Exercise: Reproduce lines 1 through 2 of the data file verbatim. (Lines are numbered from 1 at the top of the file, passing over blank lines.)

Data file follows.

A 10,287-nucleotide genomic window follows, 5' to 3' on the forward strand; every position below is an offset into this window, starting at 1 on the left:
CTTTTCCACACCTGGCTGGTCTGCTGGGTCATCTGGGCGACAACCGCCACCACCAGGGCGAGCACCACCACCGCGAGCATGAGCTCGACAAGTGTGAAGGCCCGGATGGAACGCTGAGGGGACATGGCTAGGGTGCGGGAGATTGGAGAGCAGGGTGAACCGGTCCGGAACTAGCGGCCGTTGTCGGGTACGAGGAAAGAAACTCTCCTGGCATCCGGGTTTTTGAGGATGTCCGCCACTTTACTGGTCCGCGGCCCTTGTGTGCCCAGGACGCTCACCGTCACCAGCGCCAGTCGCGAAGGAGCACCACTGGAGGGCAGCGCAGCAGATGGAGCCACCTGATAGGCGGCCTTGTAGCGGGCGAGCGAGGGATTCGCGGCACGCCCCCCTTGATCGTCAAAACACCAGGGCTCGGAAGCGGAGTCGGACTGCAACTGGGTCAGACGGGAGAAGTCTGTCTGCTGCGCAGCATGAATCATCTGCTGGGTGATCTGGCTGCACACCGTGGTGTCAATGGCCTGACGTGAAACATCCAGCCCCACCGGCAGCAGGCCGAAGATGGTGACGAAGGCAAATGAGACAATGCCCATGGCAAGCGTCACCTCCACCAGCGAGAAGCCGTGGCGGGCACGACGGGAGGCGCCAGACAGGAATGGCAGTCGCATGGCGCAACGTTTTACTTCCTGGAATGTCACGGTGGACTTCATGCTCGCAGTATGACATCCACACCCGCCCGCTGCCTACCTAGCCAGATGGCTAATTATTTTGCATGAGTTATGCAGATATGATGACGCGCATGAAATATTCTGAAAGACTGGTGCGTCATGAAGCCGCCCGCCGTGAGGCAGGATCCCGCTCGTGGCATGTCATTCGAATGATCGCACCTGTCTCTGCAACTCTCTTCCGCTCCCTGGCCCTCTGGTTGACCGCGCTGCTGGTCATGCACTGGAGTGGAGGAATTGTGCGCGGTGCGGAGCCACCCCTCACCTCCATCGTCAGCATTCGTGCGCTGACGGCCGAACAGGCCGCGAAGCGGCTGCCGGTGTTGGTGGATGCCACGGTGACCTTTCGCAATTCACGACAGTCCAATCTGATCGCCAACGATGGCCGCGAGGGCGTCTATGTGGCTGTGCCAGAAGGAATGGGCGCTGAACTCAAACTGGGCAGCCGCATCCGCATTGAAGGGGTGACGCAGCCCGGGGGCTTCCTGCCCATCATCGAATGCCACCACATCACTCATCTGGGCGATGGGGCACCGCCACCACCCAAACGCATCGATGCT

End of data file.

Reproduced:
A 10,287-nucleotide genomic window follows, 5' to 3' on the forward strand; every position below is an offset into this window, starting at 1 on the left:
CTTTTCCACACCTGGCTGGTCTGCTGGGTCATCTGGGCGACAACCGCCACCACCAGGGCGAGCACCACCACCGCGAGCATGAGCTCGACAAGTGTGAAGGCCCGGATGGAACGCTGAGGGGACATGGCTAGGGTGCGGGAGATTGGAGAGCAGGGTGAACCGGTCCGGAACTAGCGGCCGTTGTCGGGTACGAGGAAAGAAACTCTCCTGGCATCCGGGTTTTTGAGGATGTCCGCCACTTTACTGGTCCGCGGCCCTTGTGTGCCCAGGACGCTCACCGTCACCAGCGCCAGTCGCGAAGGAGCACCACTGGAGGGCAGCGCAGCAGATGGAGCCACCTGATAGGCGGCCTTGTAGCGGGCGAGCGAGGGATTCGCGGCACGCCCCCCTTGATCGTCAAAACACCAGGGCTCGGAAGCGGAGTCGGACTGCAACTGGGTCAGACGGGAGAAGTCTGTCTGCTGCGCAGCATGAATCATCTGCTGGGTGATCTGGCTGCACACCGTGGTGTCAATGGCCTGACGTGAAACATCCAGCCCCACCGGCAGCAGGCCGAAGATGGTGACGAAGGCAAATGAGACAATGCCCATGGCAAGCGTCACCTCCACCAGCGAGAAGCCGTGGCGGGCACGACGGGAGGCGCCAGACAGGAATGGCAGTCGCATGGCGCAACGTTTTACTTCCTGGAATGTCACGGTGGACTTCATGCTCGCAGTATGACATCCACACCCGCCCGCTGCCTACCTAGCCAGATGGCTAATTATTTTGCATGAGTTATGCAGATATGATGACGCGCATGAAATATTCTGAAAGACTGGTGCGTCATGAAGCCGCCCGCCGTGAGGCAGGATCCCGCTCGTGGCATGTCATTCGAATGATCGCACCTGTCTCTGCAACTCTCTTCCGCTCCCTGGCCCTCTGGTTGACCGCGCTGCTGGTCATGCACTGGAGTGGAGGAATTGTGCGCGGTGCGGAGCCACCCCTCACCTCCATCGTCAGCATTCGTGCGCTGACGGCCGAACAGGCCGCGAAGCGGCTGCCGGTGTTGGTGGATGCCACGGTGACCTTTCGCAATTCACGACAGTCCAATCTGATCGCCAACGATGGCCGCGAGGGCGTCTATGTGGCTGTGCCAGAAGGAATGGGCGCTGAACTCAAACTGGGCAGCCGCATCCGCATTGAAGGGGTGACGCAGCCCGGGGGCTTCCTGCCCATCATCGAATGCCACCACATCACTCATCTGGGCGATGGGGCACCGCCACCACCCAAACGCATCGATGCT